Once again we see the effects of humans on the natural environment.
Overzealous fishers have had a dramatic effect on populations of Pacific reef sharks in recent decades, causing their numbers to decrease by more than 90 percent, according to a new study by a team of American and Canadian researchers.
Drawing on new research that overlaps shark population data with information on human fishing activity in the Pacific, the analysis, published online Friday in the journal Conservation Biology, shows that shark populations fare worse the closer they are to people, even if the nearest population is an atoll with fewer than 100 residents.
Rapid Decline In Shark Population Near Populated Places
Near populated places, such as the main Hawaiian Islands and American Samoa, the study found, there were roughly 26 sharks per square mile. Remote reefs, such as in the Northwestern Hawaiian Islands and Johnson Atoll, a U.S. territory west of Hawaii, by contrast, boasted 337 sharks per square mile.
As reported by The Washington Post, the team of eight scientists examined the results of a decade of underwater surveys across 46 Pacific islands and atolls and found densities of reef sharks — gray, whitetip and blacktip reef sharks, as well as Galapagos and tawny nurse sharks — “increased substantially as human population decreased” and the productivity and temperature of the ocean increased.
“Our results suggest humans now exert a stronger influence on the abundance of reef sharks than either habitat quality or oceanographic factors,” the authors wrote.
“In short, people and sharks don’t mix,” Marc Nadon, the study’s lead author and a scientist at the University of Hawaii’s Joint Institute for Marine and Atmospheric Research, said in a statement.
The scientists relied on more than 1,600 “towed-diver surveys” for their study. This form of underwater survey, aimed at reaching a more accurate count of fast-moving, wide-ranging fish, entails having a pair of scuba divers record the number of sharks they see while being towed behind a boat.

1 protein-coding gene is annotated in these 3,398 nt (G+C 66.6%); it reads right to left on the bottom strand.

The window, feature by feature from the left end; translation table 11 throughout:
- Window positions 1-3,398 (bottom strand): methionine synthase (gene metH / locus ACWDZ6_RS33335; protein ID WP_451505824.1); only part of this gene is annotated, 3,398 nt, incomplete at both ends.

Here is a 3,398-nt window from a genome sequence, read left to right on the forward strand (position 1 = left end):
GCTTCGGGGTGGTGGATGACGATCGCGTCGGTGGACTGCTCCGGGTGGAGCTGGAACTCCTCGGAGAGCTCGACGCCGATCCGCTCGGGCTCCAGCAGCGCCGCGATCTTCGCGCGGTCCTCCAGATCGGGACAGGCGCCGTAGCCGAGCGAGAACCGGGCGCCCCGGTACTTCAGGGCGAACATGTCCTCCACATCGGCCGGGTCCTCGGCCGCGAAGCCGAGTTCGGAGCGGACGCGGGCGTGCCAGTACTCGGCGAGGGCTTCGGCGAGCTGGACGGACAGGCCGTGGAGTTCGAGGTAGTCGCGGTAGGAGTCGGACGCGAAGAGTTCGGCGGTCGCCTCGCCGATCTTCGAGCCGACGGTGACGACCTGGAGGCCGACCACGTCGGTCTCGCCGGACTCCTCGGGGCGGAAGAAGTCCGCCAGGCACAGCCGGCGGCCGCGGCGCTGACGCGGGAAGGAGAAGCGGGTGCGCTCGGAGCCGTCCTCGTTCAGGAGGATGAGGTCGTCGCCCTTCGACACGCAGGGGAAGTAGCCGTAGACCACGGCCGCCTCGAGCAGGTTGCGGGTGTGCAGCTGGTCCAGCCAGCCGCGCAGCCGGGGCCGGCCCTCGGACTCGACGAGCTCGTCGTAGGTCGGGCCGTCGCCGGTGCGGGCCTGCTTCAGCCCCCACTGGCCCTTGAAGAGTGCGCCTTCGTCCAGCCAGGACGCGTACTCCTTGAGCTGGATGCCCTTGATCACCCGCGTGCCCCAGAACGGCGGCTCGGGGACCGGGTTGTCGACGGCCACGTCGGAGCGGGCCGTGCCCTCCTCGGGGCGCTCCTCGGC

The study showed both the potential conservation benefits, and limits, of creating marine reserves in remote areas. Several of the areas the researchers surveyed — including the northwestern Hawaiian Islands, three Mariana Islands and all of the islands in a region known as the Pacific Remote Island Area — enjoy a significant level of federal protection. Enforcement, however, is often absent.
How Is This Happening?
According to the study, the devastation of sharks in areas near human civilization could be the result of illegal fishing, incidental killing or fishing for sport. Human impact on the reef fish that sharks call dinner could also play a role. Human influences were shown to outweigh natural influences, such as warmer water temperatures, the researchers found.
“Our findings underscore the importance of long-term monitoring across gradients of human impacts, biogeographic, and oceanic conditions, for understanding how humans are altering our oceans,” said Rusty Brainard, head of the coral reef ecosystem division at NOAA’s Pacific Islands Fisheries Science Center, which conducted the shark surveys.
It seems that once again, humans are to blame for the rapid decline of a species, and yet sharks and other predators are essential for the ocean’s health. When will we learn?
Photo Credit: [bendersama]
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